The People's Climate March drew tens of thousands of people to Washington, D.C., on Saturday — one of the hottest days on record for April 29 in D.C. history.
"There's a lot of energy," said Ben Smith, a Sierra Club member. "There's maybe even anger, you might say. But if you can focus that, like you can hear right now, and get people to work together on something, I think that's where change comes from. But I think this is a good first step."
Organizers say about 150,000 people took part in Saturday's march in Washington. Hundreds of other marches sprung up around the U.S. and globally.
This comes exactly 100 days into Donald Trump's presidency and just hours after the Environmental Protection Agency, led by oil and gas ally Scott Pruitt, removed information on climate change from its website.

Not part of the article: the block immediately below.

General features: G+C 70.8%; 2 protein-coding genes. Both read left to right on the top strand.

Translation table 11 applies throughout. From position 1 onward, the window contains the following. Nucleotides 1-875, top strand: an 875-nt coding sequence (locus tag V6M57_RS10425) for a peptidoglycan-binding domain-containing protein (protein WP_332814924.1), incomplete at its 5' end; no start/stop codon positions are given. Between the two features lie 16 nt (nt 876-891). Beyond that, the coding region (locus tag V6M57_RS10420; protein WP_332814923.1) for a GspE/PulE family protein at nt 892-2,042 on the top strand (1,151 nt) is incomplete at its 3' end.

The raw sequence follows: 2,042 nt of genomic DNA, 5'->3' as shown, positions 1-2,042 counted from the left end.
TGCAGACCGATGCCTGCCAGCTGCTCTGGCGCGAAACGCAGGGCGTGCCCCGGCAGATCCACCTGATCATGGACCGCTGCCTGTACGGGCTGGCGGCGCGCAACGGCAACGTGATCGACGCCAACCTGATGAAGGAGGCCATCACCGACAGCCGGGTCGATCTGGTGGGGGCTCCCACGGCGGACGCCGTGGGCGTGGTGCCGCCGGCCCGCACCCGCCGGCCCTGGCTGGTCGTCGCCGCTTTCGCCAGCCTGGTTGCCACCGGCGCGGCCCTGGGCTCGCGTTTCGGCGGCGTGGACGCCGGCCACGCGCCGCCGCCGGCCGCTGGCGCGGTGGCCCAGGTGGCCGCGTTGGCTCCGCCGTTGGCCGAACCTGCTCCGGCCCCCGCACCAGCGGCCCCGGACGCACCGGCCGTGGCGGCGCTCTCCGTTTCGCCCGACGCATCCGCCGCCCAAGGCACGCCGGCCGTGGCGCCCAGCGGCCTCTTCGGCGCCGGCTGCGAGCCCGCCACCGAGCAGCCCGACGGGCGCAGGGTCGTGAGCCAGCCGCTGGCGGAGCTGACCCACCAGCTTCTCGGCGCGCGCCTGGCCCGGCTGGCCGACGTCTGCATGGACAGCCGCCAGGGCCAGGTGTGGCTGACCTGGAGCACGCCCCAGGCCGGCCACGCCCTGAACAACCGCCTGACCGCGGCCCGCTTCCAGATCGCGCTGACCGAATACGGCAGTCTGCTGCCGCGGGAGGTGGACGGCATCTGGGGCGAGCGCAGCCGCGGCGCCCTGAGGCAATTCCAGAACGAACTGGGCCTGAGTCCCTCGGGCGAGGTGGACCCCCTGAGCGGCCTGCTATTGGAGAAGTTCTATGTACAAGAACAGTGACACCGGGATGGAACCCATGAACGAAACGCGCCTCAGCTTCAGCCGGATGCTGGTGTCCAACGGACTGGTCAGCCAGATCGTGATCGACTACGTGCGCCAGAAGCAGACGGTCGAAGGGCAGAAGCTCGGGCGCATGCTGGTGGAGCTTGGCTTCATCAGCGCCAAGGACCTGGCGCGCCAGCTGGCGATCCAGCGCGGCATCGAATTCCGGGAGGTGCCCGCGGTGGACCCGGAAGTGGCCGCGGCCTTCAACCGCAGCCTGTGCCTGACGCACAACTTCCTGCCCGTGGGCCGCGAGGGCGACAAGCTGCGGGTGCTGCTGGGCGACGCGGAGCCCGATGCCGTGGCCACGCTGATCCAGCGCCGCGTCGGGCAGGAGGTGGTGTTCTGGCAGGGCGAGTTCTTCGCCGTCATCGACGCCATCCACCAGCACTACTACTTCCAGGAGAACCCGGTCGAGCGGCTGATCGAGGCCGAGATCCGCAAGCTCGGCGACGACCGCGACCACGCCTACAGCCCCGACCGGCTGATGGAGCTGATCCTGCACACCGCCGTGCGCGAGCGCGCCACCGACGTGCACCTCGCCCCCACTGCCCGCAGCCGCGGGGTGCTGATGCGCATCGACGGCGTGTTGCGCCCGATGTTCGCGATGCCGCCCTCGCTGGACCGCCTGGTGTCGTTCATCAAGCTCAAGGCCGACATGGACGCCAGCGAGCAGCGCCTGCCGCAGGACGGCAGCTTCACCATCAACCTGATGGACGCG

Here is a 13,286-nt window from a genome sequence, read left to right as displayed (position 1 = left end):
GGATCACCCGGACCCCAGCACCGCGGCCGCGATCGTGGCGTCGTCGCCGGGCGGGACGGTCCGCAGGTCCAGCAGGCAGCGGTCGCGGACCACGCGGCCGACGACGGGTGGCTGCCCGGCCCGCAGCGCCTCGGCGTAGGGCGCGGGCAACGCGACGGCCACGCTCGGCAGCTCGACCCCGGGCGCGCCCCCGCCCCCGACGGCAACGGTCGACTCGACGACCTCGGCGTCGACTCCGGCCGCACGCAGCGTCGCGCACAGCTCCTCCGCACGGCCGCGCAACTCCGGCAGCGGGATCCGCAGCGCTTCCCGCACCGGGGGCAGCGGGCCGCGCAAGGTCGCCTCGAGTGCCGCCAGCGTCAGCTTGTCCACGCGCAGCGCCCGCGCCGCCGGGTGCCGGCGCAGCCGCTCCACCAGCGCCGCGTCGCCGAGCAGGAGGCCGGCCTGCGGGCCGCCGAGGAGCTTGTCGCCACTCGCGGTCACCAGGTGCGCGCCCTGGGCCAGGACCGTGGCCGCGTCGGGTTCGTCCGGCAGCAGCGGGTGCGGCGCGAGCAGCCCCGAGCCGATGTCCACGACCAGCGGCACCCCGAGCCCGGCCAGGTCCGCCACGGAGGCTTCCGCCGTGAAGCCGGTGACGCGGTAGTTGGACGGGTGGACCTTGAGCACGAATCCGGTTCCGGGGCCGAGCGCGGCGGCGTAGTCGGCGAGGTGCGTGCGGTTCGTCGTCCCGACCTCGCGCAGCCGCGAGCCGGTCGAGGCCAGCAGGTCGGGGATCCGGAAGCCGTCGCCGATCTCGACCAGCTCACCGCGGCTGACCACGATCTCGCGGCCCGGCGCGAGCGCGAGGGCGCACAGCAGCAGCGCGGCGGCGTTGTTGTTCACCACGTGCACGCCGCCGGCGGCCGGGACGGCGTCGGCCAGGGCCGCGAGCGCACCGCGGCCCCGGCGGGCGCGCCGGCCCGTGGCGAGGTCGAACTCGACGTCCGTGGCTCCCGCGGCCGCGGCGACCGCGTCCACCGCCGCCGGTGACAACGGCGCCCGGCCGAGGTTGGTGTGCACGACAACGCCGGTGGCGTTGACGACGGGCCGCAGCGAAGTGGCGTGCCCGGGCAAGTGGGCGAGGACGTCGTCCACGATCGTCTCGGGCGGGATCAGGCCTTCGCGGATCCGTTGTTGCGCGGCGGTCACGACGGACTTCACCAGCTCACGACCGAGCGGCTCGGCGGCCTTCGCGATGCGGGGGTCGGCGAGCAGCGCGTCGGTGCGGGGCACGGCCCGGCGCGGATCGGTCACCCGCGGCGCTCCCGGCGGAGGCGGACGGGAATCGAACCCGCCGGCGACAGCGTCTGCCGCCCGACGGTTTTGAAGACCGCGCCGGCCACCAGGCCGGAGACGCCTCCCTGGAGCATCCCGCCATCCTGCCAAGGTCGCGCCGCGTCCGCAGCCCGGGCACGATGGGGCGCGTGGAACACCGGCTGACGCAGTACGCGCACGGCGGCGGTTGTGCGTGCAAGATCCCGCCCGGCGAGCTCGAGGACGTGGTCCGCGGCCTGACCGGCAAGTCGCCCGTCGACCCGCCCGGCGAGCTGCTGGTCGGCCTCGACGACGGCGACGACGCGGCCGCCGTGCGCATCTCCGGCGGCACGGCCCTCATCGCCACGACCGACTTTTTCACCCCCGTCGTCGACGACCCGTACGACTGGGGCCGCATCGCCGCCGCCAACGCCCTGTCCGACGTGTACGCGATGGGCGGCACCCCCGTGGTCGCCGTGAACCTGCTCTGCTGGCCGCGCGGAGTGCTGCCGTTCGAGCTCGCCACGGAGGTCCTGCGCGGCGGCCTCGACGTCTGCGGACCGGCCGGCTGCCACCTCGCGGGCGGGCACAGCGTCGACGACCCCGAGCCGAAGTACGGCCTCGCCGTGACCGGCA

"I think the administration is just not doing enough on climate change," said Sarah Van Horn, a student from Brooklyn. "I think it's a huge issue that's going to affect the whole work, but it's not going to affect everyone equally. I think it's a class issue, and it's a race issue."